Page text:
Turla's ability to compromise TLS communication shows that the security and integrity of the protocol implementation is at risk and can be breached for various malicious intents—whether for espionage or for financial gain. Although this specific technique is currently reserved to an exclusive club, once it is demonstrated and exposed in the public domain, it has the potential to become widespread and part of the arsenal of more threat actors.

At times when TLS communication is at risk, addressing such a threat becomes more crucial than ever. Organizations that rely on TLS are required to reconsider their security controls and evaluate the effectiveness of their processes for managing machine identity.

Protection strategies for machine identities in an organizational network must ensure that trusted digital certificates are not manipulated, and authorized stores are monitored and supervised. To do this, organizations should maintain maximum visibility of their network and properly configure their security applications, such as NGFW, with their digital certificates to enable them to alert on any modification of the trusted identities in the network. Detecting the usage of rogue certificates will increase the chance of securing the integrity of communication and tackle a potential MitM attack.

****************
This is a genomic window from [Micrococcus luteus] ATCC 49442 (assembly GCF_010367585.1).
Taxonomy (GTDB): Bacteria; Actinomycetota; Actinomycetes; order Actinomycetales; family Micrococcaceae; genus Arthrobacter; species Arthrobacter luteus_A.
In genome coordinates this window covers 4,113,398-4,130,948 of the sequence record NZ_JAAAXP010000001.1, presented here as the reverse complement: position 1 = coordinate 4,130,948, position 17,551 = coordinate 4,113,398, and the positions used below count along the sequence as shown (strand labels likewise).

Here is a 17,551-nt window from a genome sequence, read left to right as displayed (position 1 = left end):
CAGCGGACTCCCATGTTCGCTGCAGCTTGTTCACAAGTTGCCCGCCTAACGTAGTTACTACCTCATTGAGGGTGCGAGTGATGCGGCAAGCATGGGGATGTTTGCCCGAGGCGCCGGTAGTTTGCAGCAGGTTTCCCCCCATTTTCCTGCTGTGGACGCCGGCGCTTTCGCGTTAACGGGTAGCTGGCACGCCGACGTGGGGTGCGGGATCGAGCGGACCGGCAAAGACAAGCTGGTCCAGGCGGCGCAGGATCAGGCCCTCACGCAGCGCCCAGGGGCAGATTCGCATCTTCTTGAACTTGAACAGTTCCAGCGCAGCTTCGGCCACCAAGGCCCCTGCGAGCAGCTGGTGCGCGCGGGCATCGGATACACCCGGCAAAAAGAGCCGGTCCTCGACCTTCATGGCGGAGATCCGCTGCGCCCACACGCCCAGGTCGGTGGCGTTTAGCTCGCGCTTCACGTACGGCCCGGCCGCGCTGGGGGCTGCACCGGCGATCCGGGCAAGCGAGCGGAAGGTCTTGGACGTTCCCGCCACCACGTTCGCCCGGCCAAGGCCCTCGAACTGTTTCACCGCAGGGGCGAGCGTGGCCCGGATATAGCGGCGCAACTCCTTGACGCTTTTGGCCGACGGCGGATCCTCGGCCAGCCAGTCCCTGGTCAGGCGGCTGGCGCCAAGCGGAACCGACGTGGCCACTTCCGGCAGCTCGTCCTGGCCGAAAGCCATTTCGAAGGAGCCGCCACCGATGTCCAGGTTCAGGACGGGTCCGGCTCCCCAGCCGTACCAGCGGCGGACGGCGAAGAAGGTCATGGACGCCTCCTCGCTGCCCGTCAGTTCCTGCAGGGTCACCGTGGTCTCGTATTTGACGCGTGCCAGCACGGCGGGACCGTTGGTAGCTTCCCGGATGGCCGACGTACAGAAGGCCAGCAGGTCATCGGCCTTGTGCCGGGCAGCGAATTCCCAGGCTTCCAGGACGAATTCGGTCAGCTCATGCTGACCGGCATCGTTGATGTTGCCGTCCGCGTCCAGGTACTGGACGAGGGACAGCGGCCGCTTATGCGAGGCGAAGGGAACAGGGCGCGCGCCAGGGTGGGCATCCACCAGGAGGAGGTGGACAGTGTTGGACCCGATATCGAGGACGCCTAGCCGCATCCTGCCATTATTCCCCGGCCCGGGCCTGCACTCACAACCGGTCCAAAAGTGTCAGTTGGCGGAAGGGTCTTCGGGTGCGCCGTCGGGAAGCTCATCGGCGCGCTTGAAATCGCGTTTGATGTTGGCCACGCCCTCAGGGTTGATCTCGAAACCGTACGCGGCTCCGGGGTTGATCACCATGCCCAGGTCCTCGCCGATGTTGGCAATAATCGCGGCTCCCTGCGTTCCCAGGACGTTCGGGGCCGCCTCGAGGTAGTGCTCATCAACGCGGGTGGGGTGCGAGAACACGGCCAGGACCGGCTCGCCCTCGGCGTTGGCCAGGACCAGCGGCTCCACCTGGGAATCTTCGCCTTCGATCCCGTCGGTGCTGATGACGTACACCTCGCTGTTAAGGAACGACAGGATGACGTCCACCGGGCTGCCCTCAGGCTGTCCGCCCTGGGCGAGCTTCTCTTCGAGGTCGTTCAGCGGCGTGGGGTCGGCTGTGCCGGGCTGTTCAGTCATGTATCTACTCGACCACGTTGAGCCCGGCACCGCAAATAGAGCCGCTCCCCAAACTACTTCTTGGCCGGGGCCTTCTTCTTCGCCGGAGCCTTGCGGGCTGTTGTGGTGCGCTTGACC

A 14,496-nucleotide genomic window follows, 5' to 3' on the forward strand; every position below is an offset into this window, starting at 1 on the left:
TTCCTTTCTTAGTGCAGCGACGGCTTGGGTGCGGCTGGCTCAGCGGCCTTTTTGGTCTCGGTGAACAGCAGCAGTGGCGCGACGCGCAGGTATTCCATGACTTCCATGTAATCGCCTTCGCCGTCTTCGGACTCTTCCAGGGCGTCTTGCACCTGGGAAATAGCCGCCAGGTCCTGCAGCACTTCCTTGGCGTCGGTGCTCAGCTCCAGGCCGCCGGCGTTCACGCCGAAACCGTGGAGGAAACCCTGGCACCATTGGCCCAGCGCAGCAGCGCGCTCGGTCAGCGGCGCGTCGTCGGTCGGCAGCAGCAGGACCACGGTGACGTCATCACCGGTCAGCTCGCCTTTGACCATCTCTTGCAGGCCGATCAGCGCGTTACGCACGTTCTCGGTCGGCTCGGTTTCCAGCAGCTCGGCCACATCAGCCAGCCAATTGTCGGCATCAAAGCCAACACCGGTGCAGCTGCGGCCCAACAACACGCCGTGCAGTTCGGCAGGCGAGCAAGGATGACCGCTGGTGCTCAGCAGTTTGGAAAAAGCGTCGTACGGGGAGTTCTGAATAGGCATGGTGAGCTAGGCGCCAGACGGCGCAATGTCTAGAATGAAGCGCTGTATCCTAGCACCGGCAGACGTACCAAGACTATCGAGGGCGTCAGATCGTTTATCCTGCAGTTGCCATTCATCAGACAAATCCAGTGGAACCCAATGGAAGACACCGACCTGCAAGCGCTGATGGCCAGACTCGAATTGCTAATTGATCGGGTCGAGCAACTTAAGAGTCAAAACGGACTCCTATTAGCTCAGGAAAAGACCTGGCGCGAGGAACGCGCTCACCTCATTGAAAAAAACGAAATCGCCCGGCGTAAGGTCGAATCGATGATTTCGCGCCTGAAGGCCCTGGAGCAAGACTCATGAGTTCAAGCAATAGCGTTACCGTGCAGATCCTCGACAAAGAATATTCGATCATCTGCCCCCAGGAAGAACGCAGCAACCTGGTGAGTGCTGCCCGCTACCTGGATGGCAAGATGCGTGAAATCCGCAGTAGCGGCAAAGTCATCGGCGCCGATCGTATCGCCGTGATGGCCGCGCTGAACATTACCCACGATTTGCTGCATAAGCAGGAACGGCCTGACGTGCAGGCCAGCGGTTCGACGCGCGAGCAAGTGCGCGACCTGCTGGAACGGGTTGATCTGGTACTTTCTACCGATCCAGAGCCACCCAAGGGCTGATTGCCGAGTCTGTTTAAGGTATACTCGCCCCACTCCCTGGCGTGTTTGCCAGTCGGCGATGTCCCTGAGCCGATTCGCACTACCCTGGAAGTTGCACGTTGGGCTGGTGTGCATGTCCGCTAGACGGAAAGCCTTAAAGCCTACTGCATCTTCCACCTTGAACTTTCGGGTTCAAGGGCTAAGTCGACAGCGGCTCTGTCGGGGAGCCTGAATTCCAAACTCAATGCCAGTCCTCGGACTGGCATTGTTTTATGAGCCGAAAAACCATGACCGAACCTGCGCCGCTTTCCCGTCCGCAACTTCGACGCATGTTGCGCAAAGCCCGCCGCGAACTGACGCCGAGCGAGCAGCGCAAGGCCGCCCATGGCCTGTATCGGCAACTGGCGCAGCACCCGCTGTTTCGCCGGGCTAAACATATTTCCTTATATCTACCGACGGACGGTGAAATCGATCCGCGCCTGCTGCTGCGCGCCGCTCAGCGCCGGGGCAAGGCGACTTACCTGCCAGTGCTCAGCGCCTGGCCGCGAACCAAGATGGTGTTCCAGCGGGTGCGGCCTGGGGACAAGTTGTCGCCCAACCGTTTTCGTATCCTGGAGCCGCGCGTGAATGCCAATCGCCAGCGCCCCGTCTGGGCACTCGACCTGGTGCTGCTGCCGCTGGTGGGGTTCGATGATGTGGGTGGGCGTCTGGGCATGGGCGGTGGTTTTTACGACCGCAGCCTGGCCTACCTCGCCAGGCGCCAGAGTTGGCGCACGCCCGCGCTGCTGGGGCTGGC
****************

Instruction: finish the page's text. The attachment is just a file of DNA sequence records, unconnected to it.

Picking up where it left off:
Since the attacker is known to install malicious binaries from the web, a proper code-signing process to verify the applications’ identity would also help to enhance the protection of the host and prevent the execution of illegitimate files.



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About the author

Yana Blachman
Yana Blachman

Yana is Threat Intelligence Specialist at Venafi and has worked in the field over the last 7 years. Yana’s expertise includes tactical and operational threat analysis, threat hunting, and Dark Web intelligence.